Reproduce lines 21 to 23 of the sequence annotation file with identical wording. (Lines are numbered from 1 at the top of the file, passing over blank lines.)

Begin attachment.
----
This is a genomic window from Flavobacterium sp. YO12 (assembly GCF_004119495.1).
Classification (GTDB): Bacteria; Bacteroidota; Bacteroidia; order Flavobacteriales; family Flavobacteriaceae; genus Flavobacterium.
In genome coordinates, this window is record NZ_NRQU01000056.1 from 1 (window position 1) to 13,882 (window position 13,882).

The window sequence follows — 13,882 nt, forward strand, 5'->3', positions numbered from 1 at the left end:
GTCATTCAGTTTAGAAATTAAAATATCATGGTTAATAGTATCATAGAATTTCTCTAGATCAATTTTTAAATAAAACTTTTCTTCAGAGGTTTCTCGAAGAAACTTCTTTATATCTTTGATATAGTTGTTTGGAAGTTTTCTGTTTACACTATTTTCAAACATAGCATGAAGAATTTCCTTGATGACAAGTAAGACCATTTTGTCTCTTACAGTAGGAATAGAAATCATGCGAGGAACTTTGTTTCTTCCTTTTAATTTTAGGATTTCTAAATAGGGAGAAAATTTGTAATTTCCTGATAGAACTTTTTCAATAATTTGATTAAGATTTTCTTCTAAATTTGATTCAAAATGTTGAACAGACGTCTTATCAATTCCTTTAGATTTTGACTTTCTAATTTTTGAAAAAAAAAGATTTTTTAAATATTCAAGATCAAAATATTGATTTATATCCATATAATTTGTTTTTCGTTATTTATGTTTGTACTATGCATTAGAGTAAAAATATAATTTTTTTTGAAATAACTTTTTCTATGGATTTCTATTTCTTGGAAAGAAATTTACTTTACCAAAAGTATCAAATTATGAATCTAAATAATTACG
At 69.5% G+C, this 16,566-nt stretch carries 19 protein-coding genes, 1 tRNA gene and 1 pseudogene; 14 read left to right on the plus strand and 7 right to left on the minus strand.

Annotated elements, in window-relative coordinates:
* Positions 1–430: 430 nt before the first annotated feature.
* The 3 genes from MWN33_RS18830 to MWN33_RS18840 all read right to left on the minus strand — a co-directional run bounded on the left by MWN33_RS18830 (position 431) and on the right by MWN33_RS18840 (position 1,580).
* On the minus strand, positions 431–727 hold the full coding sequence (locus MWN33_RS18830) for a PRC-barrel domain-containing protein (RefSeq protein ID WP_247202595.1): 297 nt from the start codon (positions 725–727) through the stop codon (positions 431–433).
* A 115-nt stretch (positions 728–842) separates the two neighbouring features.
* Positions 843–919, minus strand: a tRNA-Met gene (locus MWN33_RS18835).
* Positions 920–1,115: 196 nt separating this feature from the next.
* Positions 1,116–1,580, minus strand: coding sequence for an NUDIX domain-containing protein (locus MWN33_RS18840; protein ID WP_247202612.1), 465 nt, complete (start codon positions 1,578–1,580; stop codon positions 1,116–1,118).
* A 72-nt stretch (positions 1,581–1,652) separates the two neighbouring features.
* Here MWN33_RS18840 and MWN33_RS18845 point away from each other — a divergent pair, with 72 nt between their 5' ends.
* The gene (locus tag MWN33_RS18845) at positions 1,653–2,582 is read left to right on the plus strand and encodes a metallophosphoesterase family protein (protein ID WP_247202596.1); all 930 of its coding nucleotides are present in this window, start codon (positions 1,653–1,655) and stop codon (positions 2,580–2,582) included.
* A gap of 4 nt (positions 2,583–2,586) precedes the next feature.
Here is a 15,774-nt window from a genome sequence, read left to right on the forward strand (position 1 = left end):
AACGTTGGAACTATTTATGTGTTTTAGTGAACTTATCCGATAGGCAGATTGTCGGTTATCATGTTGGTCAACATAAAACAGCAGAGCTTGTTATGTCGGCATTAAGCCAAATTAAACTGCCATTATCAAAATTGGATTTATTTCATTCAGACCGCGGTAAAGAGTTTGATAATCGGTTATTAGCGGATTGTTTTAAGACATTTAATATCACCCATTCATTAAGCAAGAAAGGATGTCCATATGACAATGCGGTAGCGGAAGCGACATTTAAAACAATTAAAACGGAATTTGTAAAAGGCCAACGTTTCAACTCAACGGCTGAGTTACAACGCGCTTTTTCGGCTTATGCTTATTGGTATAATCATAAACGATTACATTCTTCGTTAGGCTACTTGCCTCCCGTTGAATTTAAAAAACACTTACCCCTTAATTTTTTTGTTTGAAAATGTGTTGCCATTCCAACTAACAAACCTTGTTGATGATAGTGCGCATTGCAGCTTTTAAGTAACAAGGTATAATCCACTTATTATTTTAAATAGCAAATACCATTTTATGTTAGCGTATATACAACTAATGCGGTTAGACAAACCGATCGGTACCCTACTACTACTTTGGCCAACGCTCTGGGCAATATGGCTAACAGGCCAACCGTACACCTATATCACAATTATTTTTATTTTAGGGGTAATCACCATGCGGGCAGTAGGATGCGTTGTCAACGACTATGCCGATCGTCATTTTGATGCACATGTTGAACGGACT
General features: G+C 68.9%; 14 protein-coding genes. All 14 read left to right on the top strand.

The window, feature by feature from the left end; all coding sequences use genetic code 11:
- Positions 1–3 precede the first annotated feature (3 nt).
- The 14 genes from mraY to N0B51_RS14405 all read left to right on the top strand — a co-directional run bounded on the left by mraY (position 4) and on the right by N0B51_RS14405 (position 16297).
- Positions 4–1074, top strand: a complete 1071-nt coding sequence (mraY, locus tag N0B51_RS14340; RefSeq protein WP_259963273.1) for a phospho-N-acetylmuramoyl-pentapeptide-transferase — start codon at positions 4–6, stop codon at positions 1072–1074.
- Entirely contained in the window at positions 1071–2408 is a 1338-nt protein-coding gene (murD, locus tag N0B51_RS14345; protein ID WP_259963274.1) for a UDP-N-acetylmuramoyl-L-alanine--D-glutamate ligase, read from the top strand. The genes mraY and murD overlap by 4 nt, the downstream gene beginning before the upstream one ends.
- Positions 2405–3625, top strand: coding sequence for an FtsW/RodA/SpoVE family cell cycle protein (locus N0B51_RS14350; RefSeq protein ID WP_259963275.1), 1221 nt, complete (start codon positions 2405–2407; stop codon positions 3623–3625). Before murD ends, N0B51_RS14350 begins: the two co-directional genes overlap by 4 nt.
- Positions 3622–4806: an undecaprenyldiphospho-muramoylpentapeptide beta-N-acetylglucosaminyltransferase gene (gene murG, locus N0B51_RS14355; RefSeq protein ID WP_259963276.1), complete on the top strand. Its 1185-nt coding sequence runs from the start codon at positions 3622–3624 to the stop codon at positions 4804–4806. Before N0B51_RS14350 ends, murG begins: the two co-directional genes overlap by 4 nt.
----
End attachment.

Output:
General features: G+C 68.9%; 14 protein-coding genes. All 14 read left to right on the top strand.

The window, feature by feature from the left end; all coding sequences use genetic code 11:
- Positions 1–3 precede the first annotated feature (3 nt).